Clowns seem to be a touchy subject for most these days. The fear of clowns, also known as coulrophobia, effects approximately twenty percent of the population today (thanks Google). Whether it was Tim Curry’s fault for scaring the life out of millions as Pennywise the clown, or John Wayne Gacy–who was not only a serial killer and a rapist, but a birthday party clown too–the fear of clowns is as real as that of ghosts or zombies at this point in the game, and I don’t see that changing any time soon. So strap on your party hats, and breakout the balloons as I take you through my experience with the coulrophobic horror film, Clowntown.
Loosely based on the true events of the clowns who terrorized the streets of Bakersfield California back in 2014, Clowntown tells a story of four friends who get stuck in a ghost town haunted by clowns. The concept, to my knowledge, is something that has yet to be explored in the world of evil clowns, but the makers fall short of painting the picture that I believe they set out to create. Are the clowns creepy? They absolutely are. But the film leaves numerous questions unanswered. For instance: why exactly is this town abandoned? They give somewhat of an explanation but not anything that seems even remotely likely. Or most importantly: why the Hell are these people clowns? By leaving these critical plot points up in the air, I was ultimately left bored. I need a little more than creepy clowns and violent deaths. For me, there just wasn’t enough to be extravagant, or even memorable.
What Clowntown does do, is hit the typical horror movie tropes and tomfoolery that you’re accustomed to seeing in most B-rated horror flicks of the past. From nudity less than three minutes into the film to annoying characters that you cannot wait to see get absolutely destroyed; it will indeed fill that void inside all of us which craves trashy, cheesy horror. The score was another example of typical cliche with carousel music that wasn’t nearly creepy enough. I wanted nothing more than to love this film after seeing the trailer as It did a wonderful job of not showing us all the cards. But the film did the exact same thing, and that’s the real issue. I almost feel as if the trailer duped us by showing the spookiest moments and the “prettiest” shots (which were few and far between). If House Of 1,000 Corpses, The Hills Have Eyes, and Clownhouse were all first cousins, then Clowntown would be the incestial abomination of their menage a trois. Is that harsh? Yes. Is it true? Also yes.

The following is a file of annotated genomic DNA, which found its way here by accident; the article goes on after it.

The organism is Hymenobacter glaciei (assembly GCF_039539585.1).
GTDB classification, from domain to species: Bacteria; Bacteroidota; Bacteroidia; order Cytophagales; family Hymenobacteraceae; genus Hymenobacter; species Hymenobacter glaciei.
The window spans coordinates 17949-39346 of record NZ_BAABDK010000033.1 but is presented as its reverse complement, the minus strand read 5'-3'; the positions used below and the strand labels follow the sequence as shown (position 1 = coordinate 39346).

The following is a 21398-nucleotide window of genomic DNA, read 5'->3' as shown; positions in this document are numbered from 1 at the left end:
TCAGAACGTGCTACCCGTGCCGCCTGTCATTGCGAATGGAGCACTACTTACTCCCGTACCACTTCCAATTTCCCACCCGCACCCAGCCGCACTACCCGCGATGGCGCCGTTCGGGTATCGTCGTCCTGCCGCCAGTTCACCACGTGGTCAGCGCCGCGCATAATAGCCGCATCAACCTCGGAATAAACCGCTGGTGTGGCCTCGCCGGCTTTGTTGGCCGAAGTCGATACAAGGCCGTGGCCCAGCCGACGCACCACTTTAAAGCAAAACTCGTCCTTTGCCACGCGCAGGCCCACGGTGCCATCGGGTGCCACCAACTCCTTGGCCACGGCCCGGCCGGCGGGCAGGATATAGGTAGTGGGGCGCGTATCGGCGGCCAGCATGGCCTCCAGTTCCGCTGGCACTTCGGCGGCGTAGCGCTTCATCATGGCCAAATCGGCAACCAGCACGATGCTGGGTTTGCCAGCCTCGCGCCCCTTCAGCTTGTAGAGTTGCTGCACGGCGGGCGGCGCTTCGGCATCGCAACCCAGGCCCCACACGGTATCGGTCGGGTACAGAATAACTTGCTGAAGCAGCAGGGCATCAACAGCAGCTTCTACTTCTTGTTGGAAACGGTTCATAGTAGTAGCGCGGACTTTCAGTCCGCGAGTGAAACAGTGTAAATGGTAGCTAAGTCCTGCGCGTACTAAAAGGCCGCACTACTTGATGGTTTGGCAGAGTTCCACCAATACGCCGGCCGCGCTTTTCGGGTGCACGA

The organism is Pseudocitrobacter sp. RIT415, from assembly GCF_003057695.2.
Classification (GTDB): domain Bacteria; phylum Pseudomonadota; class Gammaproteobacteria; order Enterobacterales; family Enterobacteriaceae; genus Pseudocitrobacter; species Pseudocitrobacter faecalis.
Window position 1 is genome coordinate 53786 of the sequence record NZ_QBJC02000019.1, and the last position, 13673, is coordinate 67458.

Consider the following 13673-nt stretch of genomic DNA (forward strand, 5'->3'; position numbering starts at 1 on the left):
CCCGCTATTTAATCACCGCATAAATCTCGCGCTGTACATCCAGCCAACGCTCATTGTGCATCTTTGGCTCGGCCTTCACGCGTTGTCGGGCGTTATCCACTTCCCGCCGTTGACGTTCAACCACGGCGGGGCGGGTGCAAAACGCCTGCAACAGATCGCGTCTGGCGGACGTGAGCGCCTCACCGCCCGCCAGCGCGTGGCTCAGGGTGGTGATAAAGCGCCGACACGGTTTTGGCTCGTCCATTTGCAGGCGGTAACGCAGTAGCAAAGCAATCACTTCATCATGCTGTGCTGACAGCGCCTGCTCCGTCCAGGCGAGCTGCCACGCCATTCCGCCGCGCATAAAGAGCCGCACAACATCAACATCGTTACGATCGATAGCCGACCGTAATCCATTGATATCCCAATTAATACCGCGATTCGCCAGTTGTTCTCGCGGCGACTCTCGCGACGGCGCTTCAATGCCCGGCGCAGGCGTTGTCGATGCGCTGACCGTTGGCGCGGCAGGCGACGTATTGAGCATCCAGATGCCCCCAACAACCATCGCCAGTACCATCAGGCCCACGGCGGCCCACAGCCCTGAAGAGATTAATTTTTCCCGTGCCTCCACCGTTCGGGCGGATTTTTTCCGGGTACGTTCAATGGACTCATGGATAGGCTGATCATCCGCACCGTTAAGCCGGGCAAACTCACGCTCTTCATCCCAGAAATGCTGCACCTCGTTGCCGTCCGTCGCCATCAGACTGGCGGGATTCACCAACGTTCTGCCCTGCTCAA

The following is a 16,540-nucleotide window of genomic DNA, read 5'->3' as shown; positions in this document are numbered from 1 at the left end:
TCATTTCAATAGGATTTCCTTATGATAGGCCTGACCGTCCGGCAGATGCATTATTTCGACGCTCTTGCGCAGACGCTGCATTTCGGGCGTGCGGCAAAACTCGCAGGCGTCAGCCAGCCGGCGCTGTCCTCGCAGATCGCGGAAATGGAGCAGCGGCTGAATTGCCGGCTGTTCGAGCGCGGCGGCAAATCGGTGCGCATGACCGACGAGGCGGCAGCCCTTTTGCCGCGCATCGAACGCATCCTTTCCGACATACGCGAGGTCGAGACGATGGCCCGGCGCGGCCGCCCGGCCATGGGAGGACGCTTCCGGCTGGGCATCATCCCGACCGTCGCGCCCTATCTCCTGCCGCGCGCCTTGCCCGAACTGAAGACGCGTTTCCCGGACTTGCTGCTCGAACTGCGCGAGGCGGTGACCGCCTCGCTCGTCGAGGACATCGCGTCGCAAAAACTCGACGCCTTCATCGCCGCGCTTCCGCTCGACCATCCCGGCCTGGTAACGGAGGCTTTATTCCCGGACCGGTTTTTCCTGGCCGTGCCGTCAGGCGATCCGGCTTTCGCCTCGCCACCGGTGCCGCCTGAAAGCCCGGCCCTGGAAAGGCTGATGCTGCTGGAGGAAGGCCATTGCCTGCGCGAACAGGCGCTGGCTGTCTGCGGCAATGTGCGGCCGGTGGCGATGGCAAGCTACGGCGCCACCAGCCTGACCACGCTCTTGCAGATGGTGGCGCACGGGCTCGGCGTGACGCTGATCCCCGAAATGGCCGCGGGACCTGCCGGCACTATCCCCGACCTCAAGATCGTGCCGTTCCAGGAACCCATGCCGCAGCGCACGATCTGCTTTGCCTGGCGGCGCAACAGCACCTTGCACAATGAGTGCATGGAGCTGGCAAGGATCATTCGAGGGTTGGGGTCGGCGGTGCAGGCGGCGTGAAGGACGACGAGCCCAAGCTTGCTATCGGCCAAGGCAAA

Clowntown will be in theaters on September 30th, and VOD/DVD on October 4th.
I needed more than death and clowns to wrap my brain around.